Custom Validators

There are two ways of creating custom validators. The first is to create a custom property validator, the second is to make use of the Custom method on AbstractValidator.

Writing a Custom Property Validator

To write a custom property validator you will need to inherit from the abstract PropertyValidator class. For example, imagine you want to create a validator that ensures that a list has fewer than 10 items. You could create the validator like this:

using System.Collections.Generic;
using FluentValidation.Validators;

public class ListMustContainFewerThanTenItemsValidator<T> : PropertyValidator {

	public ListMustContainFewerThanTenItemsValidator() 
		: base("Property {PropertyName} contains more than 10 items!") {
		
	}

	protected override bool IsValid(PropertyValidatorContext context) {
		var list = context.PropertyValue as IList<T>;

		if(list != null && list.Count >= 10) {
			return false;
		}

		return true;
	}
}


When you inherit from PropertyValidator you must override the IsValid method. This method takes a PropertyValidatorContext object and should return a boolean indicating whether validation succeeded.

The PropertyValidatorContext object passed into the Validate method contains several properties:
  • Instance - the object being validated
  • PropertyDescription - the name of the property (or alternatively a custom name specifed by a call to WithName
  • PropertyValue - the value of the property being validated
  • Member - the MemberInfo describing the property being validated.

Note that the error message to use is specified in the constructor. The simplest way to define your error message is to use the string (as in this example) but you can also used localized error messages by specifying either a resource type and resource name or a lambda expression. For more details, please see Localization.

Using the Custom Validator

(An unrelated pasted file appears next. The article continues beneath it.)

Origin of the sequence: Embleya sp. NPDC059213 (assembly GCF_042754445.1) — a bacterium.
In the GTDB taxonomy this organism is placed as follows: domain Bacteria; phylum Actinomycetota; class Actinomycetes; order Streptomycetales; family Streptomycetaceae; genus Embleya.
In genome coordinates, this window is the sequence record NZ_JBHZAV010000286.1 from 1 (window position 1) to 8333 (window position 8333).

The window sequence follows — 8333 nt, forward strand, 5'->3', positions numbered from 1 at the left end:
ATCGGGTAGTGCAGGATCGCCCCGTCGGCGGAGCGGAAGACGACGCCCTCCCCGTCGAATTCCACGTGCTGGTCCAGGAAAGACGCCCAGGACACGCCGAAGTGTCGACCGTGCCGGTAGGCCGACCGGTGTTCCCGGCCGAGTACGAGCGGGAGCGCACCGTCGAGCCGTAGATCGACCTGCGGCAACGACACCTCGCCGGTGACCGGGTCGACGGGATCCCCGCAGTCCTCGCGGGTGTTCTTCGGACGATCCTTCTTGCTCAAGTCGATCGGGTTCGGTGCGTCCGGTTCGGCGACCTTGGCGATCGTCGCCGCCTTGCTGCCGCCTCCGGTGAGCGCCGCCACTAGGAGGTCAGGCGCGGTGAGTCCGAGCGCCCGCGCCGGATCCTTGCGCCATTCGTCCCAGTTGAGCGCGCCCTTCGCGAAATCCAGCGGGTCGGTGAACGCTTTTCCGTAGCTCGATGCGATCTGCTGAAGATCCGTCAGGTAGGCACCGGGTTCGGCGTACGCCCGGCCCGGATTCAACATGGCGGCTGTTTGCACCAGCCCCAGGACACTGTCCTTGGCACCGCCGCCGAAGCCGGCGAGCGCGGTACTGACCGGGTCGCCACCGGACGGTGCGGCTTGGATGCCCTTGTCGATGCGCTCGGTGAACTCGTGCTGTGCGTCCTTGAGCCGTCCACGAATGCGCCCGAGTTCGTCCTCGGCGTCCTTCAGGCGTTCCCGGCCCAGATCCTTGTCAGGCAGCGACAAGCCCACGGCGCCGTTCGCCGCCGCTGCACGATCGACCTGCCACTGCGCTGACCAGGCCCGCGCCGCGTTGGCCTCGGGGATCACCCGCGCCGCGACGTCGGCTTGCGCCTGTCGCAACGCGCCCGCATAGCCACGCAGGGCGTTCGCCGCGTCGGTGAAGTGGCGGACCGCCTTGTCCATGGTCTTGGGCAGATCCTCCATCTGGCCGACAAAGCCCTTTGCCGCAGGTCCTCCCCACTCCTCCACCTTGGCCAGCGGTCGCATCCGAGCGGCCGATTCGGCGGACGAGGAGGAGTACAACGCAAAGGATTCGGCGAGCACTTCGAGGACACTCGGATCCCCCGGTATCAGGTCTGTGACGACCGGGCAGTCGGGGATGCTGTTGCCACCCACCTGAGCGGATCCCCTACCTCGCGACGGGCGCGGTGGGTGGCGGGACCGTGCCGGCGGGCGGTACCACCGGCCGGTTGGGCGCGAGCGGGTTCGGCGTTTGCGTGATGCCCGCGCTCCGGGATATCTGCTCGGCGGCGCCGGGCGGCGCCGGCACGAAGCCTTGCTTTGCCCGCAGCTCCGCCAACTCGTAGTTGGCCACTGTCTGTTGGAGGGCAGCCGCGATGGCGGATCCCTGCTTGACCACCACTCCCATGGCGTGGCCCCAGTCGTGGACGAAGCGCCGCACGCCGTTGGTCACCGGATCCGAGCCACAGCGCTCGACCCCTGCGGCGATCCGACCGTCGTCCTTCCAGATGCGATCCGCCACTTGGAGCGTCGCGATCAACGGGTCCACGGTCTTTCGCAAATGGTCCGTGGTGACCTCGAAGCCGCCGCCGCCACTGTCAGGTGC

To use the new custom validator you can call SetValidator when defining a validation rule.

public class PersonValidator : AbstractValidator<Person> {
    public PersonValidator() {
       RuleFor(person => person.Pets).SetValidator(new ListMustContainFewerThanTenItemsValidator<Pet>());
    }
}


Alternatively, you could define an extension method...

public static class MyValidatorExtensions {
   public static IRuleBuilderOptions<T, IList<TElement>> MustContainFewerThanTenItems<T, TElement>(this IRuleBuilder<T, IList<TElement>> ruleBuilder) {
      return ruleBuilder.SetValidator(new ListMustContainFewerThanTenItemsValidator<TElement>());
   }
}


...which can then be chained like any other validator:

public class PersonValidator : AbstractValidator<Person> {
    public PersonValidator() {
       RuleFor(person => person.Pets).MustContainFewerThanTenItems();
    }
}

Using AbstractValidator.Custom

Another approach to using custom validators is to make use of the Custom method defined on AbstractValidator. Using the Custom method, the above example could be written like this:

public class PersonValidator : AbstractValidator<Person> {
   public PersonValidator() {
       Custom(person => { 
           return person.Pets.Count >= 10 
              ? new ValidationFailure("Pets", "More than 9 pets is not allowed.")
              : null; 
       });
   }
}


Note that Custom is really only designed for complex validation scenarios. Most of the time, the same result can be achieved with much cleaner code by using the PredicateValidator which also allows you to easily write custom validation logic while still maintaining the in-line method chaining. For example:

public class PersonValidator : AbstractValidator<Person> {
   public PersonValidator() {
      RuleFor(person => person.Pets).Must(HaveFewerThanTenPets).WithMessage("More than 9 pets is not allowed");
   }

   private bool HaveFewerThanTenPets(IList<Pet> pets) {
      return pets.Count < 10;
   }
}

Last edited Oct 27 at 10:08 AM by JeremyS, version 3

Comments

fhurta Wed at 1:46 PM 
I have few simple rules defined in RuleFor() statements. If they pass I want to execute complex validation using AbstractValidator.Custom. Do I have to repeat all the validation checks from RuleFor() in Custom in order to not execute complex validation unless all the simple ones passed? (That's how I understood the documentation.)